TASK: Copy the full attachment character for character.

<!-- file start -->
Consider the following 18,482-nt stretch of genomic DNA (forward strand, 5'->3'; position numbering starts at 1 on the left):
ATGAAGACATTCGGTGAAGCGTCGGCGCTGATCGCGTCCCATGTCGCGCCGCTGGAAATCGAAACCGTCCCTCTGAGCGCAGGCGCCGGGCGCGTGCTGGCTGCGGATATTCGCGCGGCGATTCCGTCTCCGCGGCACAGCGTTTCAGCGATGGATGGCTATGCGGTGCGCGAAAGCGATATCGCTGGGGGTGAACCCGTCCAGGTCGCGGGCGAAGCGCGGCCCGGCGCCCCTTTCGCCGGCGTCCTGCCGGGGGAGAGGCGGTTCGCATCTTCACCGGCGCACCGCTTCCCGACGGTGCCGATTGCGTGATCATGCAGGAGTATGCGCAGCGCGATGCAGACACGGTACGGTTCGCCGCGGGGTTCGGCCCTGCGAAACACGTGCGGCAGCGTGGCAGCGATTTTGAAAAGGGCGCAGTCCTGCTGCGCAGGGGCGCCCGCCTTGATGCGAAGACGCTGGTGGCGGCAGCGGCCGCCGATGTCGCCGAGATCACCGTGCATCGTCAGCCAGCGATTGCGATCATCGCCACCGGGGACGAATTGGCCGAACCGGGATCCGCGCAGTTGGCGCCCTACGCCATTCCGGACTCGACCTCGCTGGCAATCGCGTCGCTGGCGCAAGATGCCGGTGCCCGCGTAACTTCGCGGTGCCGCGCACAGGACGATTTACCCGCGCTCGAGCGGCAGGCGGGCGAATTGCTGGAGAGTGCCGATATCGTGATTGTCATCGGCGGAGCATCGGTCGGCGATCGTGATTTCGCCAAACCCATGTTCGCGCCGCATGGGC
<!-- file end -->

Consider the following 18,482-nt stretch of genomic DNA (forward strand, 5'->3'; position numbering starts at 1 on the left):
ATGAAGACATTCGGTGAAGCGTCGGCGCTGATCGCGTCCCATGTCGCGCCGCTGGAAATCGAAACCGTCCCTCTGAGCGCAGGCGCCGGGCGCGTGCTGGCTGCGGATATTCGCGCGGCGATTCCGTCTCCGCGGCACAGCGTTTCAGCGATGGATGGCTATGCGGTGCGCGAAAGCGATATCGCTGGGGGTGAACCCGTCCAGGTCGCGGGCGAAGCGCGGCCCGGCGCCCCTTTCGCCGGCGTCCTGCCGGGGGAGAGGCGGTTCGCATCTTCACCGGCGCACCGCTTCCCGACGGTGCCGATTGCGTGATCATGCAGGAGTATGCGCAGCGCGATGCAGACACGGTACGGTTCGCCGCGGGGTTCGGCCCTGCGAAACACGTGCGGCAGCGTGGCAGCGATTTTGAAAAGGGCGCAGTCCTGCTGCGCAGGGGCGCCCGCCTTGATGCGAAGACGCTGGTGGCGGCAGCGGCCGCCGATGTCGCCGAGATCACCGTGCATCGTCAGCCAGCGATTGCGATCATCGCCACCGGGGACGAATTGGCCGAACCGGGATCCGCGCAGTTGGCGCCCTACGCCATTCCGGACTCGACCTCGCTGGCAATCGCGTCGCTGGCGCAAGATGCCGGTGCCCGCGTAACTTCGCGGTGCCGCGCACAGGACGATTTACCCGCGCTCGAGCGGCAGGCGGGCGAATTGCTGGAGAGTGCCGATATCGTGATTGTCATCGGCGGAGCATCGGTCGGCGATCGTGATTTCGCCAAACCCATGTTCGCGCCGCATGGGC